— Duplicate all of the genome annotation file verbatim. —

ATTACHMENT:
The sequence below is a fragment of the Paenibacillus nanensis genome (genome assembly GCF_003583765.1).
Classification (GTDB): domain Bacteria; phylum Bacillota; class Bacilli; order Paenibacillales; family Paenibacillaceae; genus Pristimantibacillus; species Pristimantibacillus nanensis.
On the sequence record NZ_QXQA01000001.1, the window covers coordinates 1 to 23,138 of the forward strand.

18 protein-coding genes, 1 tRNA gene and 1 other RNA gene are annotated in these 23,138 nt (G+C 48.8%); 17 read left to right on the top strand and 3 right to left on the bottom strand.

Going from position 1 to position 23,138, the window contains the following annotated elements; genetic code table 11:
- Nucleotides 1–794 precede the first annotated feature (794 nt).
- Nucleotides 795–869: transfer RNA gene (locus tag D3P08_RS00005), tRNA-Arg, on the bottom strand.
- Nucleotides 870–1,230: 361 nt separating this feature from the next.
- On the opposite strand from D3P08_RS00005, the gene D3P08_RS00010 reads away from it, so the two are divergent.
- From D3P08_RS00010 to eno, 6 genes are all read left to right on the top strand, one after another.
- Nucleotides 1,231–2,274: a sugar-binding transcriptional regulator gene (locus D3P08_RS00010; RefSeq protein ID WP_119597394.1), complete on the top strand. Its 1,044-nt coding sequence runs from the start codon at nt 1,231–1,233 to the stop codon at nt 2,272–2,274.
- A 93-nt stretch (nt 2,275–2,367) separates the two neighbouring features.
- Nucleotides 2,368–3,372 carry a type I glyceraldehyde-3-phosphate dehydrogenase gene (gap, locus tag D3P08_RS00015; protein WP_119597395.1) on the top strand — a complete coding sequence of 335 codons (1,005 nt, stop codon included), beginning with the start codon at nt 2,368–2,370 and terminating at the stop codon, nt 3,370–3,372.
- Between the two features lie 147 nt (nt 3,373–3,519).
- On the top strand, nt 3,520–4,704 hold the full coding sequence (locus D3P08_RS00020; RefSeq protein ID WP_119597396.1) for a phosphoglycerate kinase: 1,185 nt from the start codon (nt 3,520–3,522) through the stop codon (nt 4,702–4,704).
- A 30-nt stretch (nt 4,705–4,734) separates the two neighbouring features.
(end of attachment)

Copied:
The sequence below is a fragment of the Paenibacillus nanensis genome (genome assembly GCF_003583765.1).
Classification (GTDB): domain Bacteria; phylum Bacillota; class Bacilli; order Paenibacillales; family Paenibacillaceae; genus Pristimantibacillus; species Pristimantibacillus nanensis.
On the sequence record NZ_QXQA01000001.1, the window covers coordinates 1 to 23,138 of the forward strand.

18 protein-coding genes, 1 tRNA gene and 1 other RNA gene are annotated in these 23,138 nt (G+C 48.8%); 17 read left to right on the top strand and 3 right to left on the bottom strand.

Going from position 1 to position 23,138, the window contains the following annotated elements; genetic code table 11:
- Nucleotides 1–794 precede the first annotated feature (794 nt).
- Nucleotides 795–869: transfer RNA gene (locus tag D3P08_RS00005), tRNA-Arg, on the bottom strand.
- Nucleotides 870–1,230: 361 nt separating this feature from the next.
- On the opposite strand from D3P08_RS00005, the gene D3P08_RS00010 reads away from it, so the two are divergent.
- From D3P08_RS00010 to eno, 6 genes are all read left to right on the top strand, one after another.
- Nucleotides 1,231–2,274: a sugar-binding transcriptional regulator gene (locus D3P08_RS00010; RefSeq protein ID WP_119597394.1), complete on the top strand. Its 1,044-nt coding sequence runs from the start codon at nt 1,231–1,233 to the stop codon at nt 2,272–2,274.
- A 93-nt stretch (nt 2,275–2,367) separates the two neighbouring features.
- Nucleotides 2,368–3,372 carry a type I glyceraldehyde-3-phosphate dehydrogenase gene (gap, locus tag D3P08_RS00015; protein WP_119597395.1) on the top strand — a complete coding sequence of 335 codons (1,005 nt, stop codon included), beginning with the start codon at nt 2,368–2,370 and terminating at the stop codon, nt 3,370–3,372.
- Between the two features lie 147 nt (nt 3,373–3,519).
- On the top strand, nt 3,520–4,704 hold the full coding sequence (locus D3P08_RS00020; RefSeq protein ID WP_119597396.1) for a phosphoglycerate kinase: 1,185 nt from the start codon (nt 3,520–3,522) through the stop codon (nt 4,702–4,704).
- A 30-nt stretch (nt 4,705–4,734) separates the two neighbouring features.